the biblical origin of ‘to go the extra mile’

meaning: to try especially hard to achieve something or do it well—originally ‘to go the second mile’—alludes to the gospel of Matthew, 5:41: “And whosoeuer shall compell thee to goe a mile, goe with him twaine”

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‘Mexican overdrive’: meaning and origin

the practice of coasting downhill in a motor vehicle, with the engine disengaged—USA, 1949, lorry-drivers’ slang—one of the phrases in which ‘Mexican’ denotes basic devices or processes compared unfavourably with more advanced equivalents

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‘a walk in the park’: meaning and origin

(the type of) something easy, effortless or pleasant—USA, 1937—originally denoted, in golf caddies’ slang, a nine-hole round, with some reference to the literal sense of the phrase

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‘sex and shopping’: meaning and origin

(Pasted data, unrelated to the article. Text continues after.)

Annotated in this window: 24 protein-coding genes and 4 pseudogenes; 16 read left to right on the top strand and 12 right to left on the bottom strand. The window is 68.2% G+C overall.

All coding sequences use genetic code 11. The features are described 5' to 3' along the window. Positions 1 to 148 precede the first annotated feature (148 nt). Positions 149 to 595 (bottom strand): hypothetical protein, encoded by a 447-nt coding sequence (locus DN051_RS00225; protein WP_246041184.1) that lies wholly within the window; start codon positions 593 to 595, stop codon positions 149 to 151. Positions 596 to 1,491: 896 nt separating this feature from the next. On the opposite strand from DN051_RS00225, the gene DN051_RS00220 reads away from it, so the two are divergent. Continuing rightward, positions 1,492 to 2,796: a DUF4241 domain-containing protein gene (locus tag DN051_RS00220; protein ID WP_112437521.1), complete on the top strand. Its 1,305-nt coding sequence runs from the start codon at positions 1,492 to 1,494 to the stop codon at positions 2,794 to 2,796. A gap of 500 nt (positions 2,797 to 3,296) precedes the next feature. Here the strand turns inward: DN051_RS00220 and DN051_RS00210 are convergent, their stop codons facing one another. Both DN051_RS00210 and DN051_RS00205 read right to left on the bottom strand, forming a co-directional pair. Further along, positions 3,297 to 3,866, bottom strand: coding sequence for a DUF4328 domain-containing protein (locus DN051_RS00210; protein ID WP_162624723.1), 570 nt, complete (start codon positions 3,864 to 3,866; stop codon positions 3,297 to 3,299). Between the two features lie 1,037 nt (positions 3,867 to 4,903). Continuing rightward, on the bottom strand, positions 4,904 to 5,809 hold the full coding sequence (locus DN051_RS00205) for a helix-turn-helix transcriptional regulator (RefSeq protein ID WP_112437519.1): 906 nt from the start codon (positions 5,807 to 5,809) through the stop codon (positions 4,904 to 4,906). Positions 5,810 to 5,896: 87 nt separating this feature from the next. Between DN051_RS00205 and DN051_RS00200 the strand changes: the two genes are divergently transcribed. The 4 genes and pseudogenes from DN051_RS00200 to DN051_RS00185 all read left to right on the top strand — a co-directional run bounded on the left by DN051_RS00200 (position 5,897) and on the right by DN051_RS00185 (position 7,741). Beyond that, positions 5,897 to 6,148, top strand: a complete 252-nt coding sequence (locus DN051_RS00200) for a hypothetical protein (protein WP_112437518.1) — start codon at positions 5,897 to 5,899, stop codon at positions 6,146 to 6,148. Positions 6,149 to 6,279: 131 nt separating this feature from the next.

a genre of popular fiction featuring wealthy and glamorous characters who typically engage in frequent sexual encounters and extravagant spending—USA, 1985 & 1986, in reference to British novelist Jackie Collins and U.S. novelist Judith Krantz

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‘Franken-’: meanings and origin

forms nouns with the sense ‘genetically modified ——’; also, occasionally, with the sense ‘—— relating to genetic modification’—first used in 1992 by Paul Lewis to form ‘Frankenfood’—from ‘Frankenstein’, the title character of Mary Shelley’s 1818 novel

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‘Frankenstein food’: meanings and origin

genetically modified food—but had been used earlier by members of Weight Watchers in the sense of food one is addicted to—in reference to ‘Frankenstein; Or, The Modern Prometheus’ (1818), by Mary Shelley

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‘keytar’: meaning and origin

a synthesizer designed to be held in the manner of a guitar, with one hand playing a keyboard while the other operates controls on an extended handle—USA, 1979—from ‘key-’ in ‘keyboard’ and ‘-tar’ in ‘guitar’

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‘fudge factor’: meaning and origin

a factor speculatively included in a hypothesis or calculation, especially to account for some unquantified but significant phenomenon or to ensure a desired result—USA, 1947

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